No. 56 January Term, 1979, Appeal from the Order of the Superior Court, affirming the Judgment of Sentence at No. 1130, March Term, 1976, of the Court of Common Pleas, Criminal Division, Philadelphia County.
John W. Packel, Chief, Appeals Div., Philadelphia, for appellant.
Robert B. Lawler, Chief, Appeals Div., Philadelphia, for appellee.
O'Brien, C. J., and Roberts, Nix, Larsen, Flaherty and Kauffman, JJ. Nix, J., concurs in the results. O'Brien, C. J., and Roberts, J., filed dissenting opinions.
On February 24, 1976, appellant, Robert Stamps, was arrested and charged with possession and possession with intent to deliver a controlled substance.*fn1 A search, pursuant to warrant, had uncovered twenty-five (25) packets of heroin in appellant's apartment. A timely motion to suppress the
evidence was filed, but after a hearing, denied. On October 29, 1976, appellant was tried without a jury and convicted on both charges. Post-trial motions were filed, and on April 19, 1977, an arrest of judgment was granted with respect to the charge of possession with intent to deliver,*fn2 all other motions, however, were denied and a sentence of six to twelve months was imposed. Thereafter, an appeal was taken to the Superior Court, and the judgment of sentence was affirmed. Commonwealth v. Stamps, 260 Pa. Super. 108, 393 A.2d 1035 (1978). We granted allocatur and now affirm.*fn3
On Thursday, February 19, 1976, a reliable informant*fn4 told Police Officer Victor Marcone (1) that "in the past 10 days" he had been inside appellant's second floor apartment at 1211 South 47th Street in Philadelphia; (2) that he had observed appellant with approximately ten bundles of heroin in his possession; (3) that appellant told him he was going to sell the "stuff" in one-half hour for $800.00 to a person named "Roy;" (4) that he also had seen appellant on another occasion leave his apartment with three bundles of heroin to sell to two different persons; (5) that customers "always" called appellant's telephone number before visiting his apartment to purchase drugs.*fn5
Thereafter, on Monday, February 23, 1976 from 11:20 a. m. to 11:50 a. m., police conducted a surveillance of the building in which appellant's apartment was located. At that time, they observed two persons enter the building and leave after a short period. On the basis of an affidavit prepared by Officer Marcone immediately after conducting
the surveillance, a search warrant was issued on February 23, 1976. The following day Officer Marcone went to appellant's apartment building with the warrant, knocked on the front door, identified himself as a police officer, and waited for about two and one-half minutes before being admitted. While waiting, he heard someone running from the door.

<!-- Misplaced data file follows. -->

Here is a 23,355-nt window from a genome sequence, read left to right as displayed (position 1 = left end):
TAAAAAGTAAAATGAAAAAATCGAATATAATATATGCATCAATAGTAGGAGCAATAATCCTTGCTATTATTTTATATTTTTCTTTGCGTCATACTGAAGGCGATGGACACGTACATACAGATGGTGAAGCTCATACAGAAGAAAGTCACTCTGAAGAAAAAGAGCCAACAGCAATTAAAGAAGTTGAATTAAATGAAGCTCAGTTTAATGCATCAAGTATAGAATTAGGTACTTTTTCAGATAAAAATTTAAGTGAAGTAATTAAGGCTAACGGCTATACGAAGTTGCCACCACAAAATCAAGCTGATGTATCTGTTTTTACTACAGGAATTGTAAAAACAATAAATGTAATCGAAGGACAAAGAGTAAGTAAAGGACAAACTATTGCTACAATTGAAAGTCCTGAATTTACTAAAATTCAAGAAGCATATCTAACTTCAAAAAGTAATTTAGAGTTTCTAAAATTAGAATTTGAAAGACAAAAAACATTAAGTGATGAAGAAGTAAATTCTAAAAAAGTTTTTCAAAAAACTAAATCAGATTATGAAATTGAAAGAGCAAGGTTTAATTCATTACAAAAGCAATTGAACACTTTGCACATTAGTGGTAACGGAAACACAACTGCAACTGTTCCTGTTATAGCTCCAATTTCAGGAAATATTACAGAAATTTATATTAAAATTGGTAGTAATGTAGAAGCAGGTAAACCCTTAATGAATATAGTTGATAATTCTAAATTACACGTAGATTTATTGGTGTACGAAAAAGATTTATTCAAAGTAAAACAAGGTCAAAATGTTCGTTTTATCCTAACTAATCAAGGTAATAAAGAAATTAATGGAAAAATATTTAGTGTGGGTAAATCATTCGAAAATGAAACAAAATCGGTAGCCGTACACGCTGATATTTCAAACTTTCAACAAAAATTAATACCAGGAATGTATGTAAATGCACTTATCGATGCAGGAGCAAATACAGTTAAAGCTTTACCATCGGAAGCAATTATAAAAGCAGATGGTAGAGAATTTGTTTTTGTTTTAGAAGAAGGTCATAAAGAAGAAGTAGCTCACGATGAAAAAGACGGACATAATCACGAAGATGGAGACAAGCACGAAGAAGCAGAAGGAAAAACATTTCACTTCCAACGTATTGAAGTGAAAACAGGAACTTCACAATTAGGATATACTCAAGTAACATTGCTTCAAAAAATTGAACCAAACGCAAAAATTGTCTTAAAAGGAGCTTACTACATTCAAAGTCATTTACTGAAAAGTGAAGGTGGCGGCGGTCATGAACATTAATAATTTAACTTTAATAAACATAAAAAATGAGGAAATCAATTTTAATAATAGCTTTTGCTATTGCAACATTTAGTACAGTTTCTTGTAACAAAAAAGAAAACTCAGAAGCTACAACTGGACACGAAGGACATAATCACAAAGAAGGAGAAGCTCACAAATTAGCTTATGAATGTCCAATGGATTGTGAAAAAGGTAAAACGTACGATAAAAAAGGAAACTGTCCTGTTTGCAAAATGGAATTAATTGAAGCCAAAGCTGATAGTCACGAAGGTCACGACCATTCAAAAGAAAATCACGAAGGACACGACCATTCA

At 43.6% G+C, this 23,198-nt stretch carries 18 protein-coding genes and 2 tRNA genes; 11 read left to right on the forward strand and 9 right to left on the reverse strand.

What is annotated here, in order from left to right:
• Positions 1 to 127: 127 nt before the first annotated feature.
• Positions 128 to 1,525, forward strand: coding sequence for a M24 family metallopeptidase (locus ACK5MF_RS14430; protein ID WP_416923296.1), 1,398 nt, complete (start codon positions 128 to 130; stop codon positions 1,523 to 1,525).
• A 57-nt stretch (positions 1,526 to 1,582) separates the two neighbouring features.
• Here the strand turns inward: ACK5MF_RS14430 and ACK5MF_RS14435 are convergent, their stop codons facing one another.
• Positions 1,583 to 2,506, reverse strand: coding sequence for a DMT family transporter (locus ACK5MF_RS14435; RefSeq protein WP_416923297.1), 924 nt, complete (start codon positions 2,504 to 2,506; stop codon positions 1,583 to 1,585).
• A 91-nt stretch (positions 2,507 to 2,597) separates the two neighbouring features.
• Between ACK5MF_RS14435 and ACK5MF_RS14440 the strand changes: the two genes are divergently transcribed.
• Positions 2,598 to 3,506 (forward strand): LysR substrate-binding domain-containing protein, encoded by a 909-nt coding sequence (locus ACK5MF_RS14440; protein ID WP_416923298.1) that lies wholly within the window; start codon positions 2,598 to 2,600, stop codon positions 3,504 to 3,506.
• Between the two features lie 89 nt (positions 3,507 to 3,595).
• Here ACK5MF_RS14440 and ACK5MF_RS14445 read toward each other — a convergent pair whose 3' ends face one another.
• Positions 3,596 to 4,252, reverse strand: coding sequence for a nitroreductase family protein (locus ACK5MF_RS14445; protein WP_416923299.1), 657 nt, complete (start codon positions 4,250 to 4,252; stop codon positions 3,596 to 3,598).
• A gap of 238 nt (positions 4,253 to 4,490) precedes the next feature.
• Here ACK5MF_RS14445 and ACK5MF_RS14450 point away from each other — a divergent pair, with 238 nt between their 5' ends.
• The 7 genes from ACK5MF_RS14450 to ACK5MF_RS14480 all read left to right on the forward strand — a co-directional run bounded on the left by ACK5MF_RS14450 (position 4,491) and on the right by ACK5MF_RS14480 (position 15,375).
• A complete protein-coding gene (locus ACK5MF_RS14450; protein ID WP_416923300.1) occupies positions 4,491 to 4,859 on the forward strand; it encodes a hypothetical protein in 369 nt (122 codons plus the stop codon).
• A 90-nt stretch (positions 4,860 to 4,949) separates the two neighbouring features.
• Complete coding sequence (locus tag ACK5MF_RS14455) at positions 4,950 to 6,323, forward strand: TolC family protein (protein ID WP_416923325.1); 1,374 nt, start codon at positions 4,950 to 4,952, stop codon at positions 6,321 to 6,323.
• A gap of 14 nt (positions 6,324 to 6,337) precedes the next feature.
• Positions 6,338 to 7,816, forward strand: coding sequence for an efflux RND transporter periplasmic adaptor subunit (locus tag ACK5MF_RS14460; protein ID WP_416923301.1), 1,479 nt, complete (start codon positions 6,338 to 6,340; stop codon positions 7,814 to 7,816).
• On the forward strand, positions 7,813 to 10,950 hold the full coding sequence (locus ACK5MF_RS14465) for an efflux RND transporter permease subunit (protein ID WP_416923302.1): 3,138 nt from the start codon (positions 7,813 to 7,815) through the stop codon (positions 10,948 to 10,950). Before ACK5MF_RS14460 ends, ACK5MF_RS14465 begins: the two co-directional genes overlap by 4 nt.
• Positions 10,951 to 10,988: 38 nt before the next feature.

After being admitted by appellant, Officer Marcone proceeded upstairs to appellant's second floor apartment, where he discovered a second male sitting in the kitchen staring into an open oven.*fn6 Another man then walked down from the third floor apartment into the kitchen of appellant's apartment. Thereafter, Officer Marcone searched the apartment and found twenty-five packets of heroin under the cushion of a couch located in the "combination parlorbedroom."*fn7 He also discovered a telephone bill and an electric bill for the apartment addressed to appellant. After he was arrested, appellant, who kept his clothing in the kitchen and in the parlor-bedroom, was permitted to dress.
Appellant here raises two issues: (1) whether the affidavit prepared by Officer Marcone was based on stale information which could not support a finding of probable cause, and (2) whether the evidence adduced at trial was sufficient to establish appellant's possession of contraband in light of the presence of other persons in the apartment at the time of the search.
The probable cause portion of the affidavit provided:
I Plcm. # 4334 having received information from a reliable informant 2-19/76 that he was inside of the above location in the past 10 days and did see [Robert Stamps] have in his possession approx. 10 bundles of alleged Heroin which he stated to the informant was for one person named Roy who was coming over in a half an hour to buy
the stuff for $800.00. This informant stated that there were approx. five other person [sic] in this apt. and that he would not be shore [sic] who to blame if it link [sic] out to the cops about this certain transaction. The informant also stated that he on another date seen the above named person called (BROTHER ROB) leave this apt. with three bundles of heroin on his possession and was going to the bar to sell them to two different persons. This informant also stated that this person [sic] phone number was 349-8533 and that before any of the aboves [sic] customers come over they always call. This informant in the past two years has given me information which has resulted in a number of arrests with evidence confiscated on all arrests. A check with the phone company of the number supplied to me by this informant was made and found it to be in the name of the above living at the above location. On 2/23/76 from approx. 11:20 a. m. to 11:50 a. m. a surveillance was conducted at the above location and two persons were seen entering and leaving this location after staying only a short period of time, one of the persons being a white male. Due to the information received from this reliable informant along with a phone check an [sic] a surveillance I believe that the above named person is selling and storing large quantities of Heroin from inside of his apartment.
Appellant contends that the informant's observation of criminal conduct no more than fourteen days prior to the issuance of the warrant was too remote to support a finding of probable cause at time of issuance, and that the evidence discovered pursuant ...